Earlier this year, Flipkart CEO Sachin Bansal had stepped down from his post and let cofounder Binny Bansal take over. The decision had taken many by surprise, and experts had guessed that Sachin, who’d become the Executive Chairman, would look to take Flipkart to an IPO while Binny took over the day to day reins of the company. It has now emerged that Sachin Bansal was replaced due to “performance.”
The startling disclosure was made by Sachin Bansal in a Flipkart town hall last evening. “Look at the top level around you. Everyone has changed. In fact, even I am gone,” Sachin Bansal said, according to Economic Times. “Some of our targets have been missed and everyone, including the top management, has paid the price.”
Sachin was referring to Flipkart losing marketshare to Amazon and Snapdeal over the last couple of years. He seemed to imply that this underperformance had caused him to lose his job as Flipkart CEO.
But perhaps there’s more to this statement than meets the eye. The statement was made when Flipkart’s employees were questioning Bansal about the layoffs that had taken place at the company. Flipkart is letting go of several hundreds of people for not meeting performance requirements, and employees. The mood at the townhall on Friday was grim, a source exclusively told OfficeChai. The Bansals were being bombarded with questions relating to layoffs, career advancement and performance. It was then that Sachin Bansal stepped in – he said that even he had to leave because of underperformance.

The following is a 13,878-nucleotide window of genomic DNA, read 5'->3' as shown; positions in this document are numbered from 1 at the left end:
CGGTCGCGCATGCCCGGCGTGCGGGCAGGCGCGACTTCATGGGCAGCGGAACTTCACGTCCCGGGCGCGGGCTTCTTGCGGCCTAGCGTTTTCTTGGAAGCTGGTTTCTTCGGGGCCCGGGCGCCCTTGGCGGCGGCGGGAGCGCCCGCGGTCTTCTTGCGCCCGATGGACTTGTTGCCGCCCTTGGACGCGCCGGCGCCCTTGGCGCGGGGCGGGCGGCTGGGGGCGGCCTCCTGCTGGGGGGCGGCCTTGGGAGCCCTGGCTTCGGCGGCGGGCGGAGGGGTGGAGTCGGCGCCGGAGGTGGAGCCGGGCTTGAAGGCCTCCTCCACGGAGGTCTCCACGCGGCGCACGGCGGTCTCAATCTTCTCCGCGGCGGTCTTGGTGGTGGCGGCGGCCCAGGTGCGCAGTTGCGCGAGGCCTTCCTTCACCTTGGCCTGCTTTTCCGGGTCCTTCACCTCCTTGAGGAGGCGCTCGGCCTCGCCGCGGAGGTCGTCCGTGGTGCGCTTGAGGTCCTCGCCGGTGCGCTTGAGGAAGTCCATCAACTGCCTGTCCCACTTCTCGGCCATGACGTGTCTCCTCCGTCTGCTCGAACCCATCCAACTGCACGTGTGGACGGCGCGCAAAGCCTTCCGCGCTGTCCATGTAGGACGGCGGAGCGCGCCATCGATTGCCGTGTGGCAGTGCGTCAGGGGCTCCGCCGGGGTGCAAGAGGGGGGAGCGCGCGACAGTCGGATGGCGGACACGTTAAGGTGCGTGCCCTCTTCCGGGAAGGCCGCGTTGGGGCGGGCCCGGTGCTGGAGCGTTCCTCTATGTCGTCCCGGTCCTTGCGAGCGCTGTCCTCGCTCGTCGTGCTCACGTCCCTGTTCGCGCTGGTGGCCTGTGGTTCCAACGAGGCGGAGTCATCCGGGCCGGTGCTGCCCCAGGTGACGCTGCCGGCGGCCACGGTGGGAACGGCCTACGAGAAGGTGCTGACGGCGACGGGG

This is a clever strategic move, because that immediately shows how Flipkart is an egalitarian organization, where even the CEO is not spared for poor performance. It’ll also help deflect tension away from Flipkart’s recent layoffs, and help assuage employee anger – for now.
But one wonders if Sachin’s statement really holds water. Bansal wasn’t exactly fired from Flipkart after his supposed poor “performance.” Instead, he became Executive Chairman, and by all accounts, has as much of a say in running the company as Binny. The employees who were fired – and they number in the hundreds – are no longer associated with the company.
Flipkart, though, is clearly rattled by recent goings on at the company. It has faced a string of valuation markdowns, and recently delayed the joining of fresh graduates, earning the ire of premier colleges such as IITs and IIMs. The recent layoffs have only served to alarm Flipkart’s workforce further. Sachin’s Bansal’s statement is a brave attempt at firefighting, but one wonders how effective it’ll be.